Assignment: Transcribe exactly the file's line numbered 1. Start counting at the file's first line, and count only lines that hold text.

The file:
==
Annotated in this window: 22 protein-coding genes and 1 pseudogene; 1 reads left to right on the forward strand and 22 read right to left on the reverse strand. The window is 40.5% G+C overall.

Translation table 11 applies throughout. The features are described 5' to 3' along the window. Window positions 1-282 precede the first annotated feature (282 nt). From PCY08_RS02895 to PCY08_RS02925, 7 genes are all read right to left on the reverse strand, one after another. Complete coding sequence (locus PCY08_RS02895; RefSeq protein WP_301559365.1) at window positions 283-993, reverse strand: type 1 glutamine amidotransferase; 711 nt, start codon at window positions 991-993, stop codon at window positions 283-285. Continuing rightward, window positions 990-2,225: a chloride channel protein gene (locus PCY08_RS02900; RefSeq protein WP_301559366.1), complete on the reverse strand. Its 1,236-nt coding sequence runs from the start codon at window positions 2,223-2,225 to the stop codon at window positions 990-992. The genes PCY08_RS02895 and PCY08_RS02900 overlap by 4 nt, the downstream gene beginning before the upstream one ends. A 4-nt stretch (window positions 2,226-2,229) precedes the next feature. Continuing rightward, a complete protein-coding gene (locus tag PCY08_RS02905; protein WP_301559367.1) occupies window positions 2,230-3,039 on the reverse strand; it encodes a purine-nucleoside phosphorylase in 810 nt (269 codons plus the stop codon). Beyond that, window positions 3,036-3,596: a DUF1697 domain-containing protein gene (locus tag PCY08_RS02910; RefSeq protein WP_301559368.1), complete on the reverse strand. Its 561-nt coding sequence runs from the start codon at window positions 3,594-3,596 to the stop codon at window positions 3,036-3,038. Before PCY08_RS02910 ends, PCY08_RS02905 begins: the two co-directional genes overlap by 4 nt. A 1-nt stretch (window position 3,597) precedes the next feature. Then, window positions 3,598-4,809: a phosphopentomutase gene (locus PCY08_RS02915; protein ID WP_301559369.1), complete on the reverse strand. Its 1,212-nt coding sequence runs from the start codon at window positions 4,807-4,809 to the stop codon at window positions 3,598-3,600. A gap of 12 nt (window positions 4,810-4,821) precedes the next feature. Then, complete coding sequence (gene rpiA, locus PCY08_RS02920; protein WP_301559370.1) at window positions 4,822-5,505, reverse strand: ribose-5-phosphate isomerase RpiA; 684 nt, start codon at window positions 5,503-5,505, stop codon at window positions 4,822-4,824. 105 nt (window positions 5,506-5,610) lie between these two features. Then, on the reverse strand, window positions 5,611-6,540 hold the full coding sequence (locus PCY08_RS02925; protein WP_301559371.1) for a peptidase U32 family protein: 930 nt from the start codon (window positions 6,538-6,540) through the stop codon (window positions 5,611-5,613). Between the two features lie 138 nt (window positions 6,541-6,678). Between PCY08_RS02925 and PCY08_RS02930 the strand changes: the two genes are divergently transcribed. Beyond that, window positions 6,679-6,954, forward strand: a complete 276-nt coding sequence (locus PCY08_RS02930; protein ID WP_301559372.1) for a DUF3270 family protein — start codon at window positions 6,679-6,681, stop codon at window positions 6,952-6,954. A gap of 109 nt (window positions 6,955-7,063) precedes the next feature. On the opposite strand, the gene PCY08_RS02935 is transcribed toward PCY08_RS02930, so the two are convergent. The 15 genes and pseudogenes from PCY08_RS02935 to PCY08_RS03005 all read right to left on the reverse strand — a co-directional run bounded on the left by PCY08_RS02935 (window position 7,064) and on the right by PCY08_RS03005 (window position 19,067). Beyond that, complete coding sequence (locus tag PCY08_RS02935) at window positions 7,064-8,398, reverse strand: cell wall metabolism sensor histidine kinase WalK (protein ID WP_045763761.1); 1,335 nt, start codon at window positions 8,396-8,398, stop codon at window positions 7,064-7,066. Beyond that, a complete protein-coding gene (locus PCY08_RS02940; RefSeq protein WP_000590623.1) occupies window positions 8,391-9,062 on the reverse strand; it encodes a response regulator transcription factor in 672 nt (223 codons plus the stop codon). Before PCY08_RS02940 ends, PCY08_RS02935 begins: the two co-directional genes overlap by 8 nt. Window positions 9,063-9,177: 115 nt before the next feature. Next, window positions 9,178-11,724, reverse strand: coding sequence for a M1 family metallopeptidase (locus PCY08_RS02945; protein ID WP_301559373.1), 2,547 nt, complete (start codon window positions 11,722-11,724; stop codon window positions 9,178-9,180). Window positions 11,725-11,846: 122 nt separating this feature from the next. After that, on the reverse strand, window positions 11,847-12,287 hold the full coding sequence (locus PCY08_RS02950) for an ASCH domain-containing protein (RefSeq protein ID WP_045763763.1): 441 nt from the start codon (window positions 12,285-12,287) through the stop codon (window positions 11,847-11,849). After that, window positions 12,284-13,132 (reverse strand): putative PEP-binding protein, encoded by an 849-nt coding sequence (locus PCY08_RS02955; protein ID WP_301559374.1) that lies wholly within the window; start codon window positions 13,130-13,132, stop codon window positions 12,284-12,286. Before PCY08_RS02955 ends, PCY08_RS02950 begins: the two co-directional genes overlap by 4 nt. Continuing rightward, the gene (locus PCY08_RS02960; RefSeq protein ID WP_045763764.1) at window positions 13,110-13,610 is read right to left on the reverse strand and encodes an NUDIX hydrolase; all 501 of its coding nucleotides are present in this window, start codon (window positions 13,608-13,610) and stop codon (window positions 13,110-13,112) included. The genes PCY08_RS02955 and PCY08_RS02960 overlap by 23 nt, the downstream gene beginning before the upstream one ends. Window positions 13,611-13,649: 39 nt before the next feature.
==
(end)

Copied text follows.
Annotated in this window: 22 protein-coding genes and 1 pseudogene; 1 reads left to right on the forward strand and 22 read right to left on the reverse strand. The window is 40.5% G+C overall.